By Charlie Herbert
‘I’m not trying to hide the cellulite on my thigh or the squidge in between my arm and my boob: I would much rather lay it all out’
Florence Pugh has said the backlash to her wearing a transparent dress showing her nipples last year demonstrated that people were “scared.”
Last year, the 27-year-old walked the red carpet at Valentino’s haute couture show in Rome in a sheer pink gown, which she said had been designed especially by the brand’s creative director Pierpaolo Piccioli.
But she was body-shamed for the fashion choice, with the actor receiving an onslaught of derogatory messages from people commenting on her breasts and nipples.
Responding to the backlash at the time, Pugh wrote on Instagram: “What’s been interesting to watch and witness is just how easy it is for men to totally destroy a woman’s body, publicly, proudly, for everyone to see.”
In a recent interview with Elle, the Oppenheimer and Midsommar star spoke about how her body has been the subject the scrutiny.
Pugh, who has been named the winner of the magazine’s “style icon” award, said: “I speak the way I do about my body because I’m not trying to hide the cellulite on my thigh or the squidge in between my arm and my boob: I would much rather lay it all out.”
“I think the scariest thing for me are the instances where people have been upset that I’ve shown ‘too much’ of myself. When everything went down the with Valentino pink dress a year ago, my nipples were on display through a piece of fabric, and it really wound people up.”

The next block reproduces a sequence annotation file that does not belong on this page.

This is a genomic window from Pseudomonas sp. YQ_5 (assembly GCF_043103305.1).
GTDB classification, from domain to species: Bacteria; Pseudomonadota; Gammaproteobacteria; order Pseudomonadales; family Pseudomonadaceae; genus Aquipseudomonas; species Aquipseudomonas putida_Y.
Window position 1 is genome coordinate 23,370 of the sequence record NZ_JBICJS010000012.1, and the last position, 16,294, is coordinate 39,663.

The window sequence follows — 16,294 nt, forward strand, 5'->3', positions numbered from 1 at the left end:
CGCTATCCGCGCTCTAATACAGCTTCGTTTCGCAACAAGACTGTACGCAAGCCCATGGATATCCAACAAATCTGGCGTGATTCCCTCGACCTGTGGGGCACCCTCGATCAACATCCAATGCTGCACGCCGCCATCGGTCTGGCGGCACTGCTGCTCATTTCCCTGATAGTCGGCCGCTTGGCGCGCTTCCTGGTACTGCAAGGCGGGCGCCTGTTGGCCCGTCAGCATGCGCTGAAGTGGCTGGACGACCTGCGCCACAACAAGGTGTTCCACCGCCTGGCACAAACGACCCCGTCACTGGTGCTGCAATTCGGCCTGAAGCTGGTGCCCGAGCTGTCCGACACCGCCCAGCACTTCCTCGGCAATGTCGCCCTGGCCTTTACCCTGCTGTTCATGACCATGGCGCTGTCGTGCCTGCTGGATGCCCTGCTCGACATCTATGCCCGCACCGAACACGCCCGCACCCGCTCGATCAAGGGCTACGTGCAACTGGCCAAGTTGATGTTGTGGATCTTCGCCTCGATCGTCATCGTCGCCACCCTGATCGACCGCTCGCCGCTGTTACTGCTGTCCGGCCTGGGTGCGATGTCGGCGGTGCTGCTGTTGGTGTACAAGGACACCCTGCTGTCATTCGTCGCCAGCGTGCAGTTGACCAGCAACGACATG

She continued: “It’s the freedom that people are scared of; the fact I’m comfortable and happy. Keeping women down by commenting on their bodies has worked for a very long time.”
But Pugh said she believes a “swing” is taking place among the public, with more people having a “I don’t give a s**t” attitude.
“Unfortunately, we’ve become so terrified of the human body that we can’t even look at my two little cute nipples behind fabric in a way that isn’t sexual,” Pugh added. “We need to keep reminding everybody that there is more than one reason for women’s bodies [to exist].”
Speaking about the different attitudes from women and men to her fashion choices, the actor said women are always far complimentary than men when she wears sheer dresses.
“When I wore the [sheer] dresses, every woman I walked past would say, ‘You look like you’re having so much fun’. And I was!” she said.
“Women were drawn to the fact that I was completely happy. That’s been a massive aspect of my career and my life: accepting who I am, and not running away from it.”
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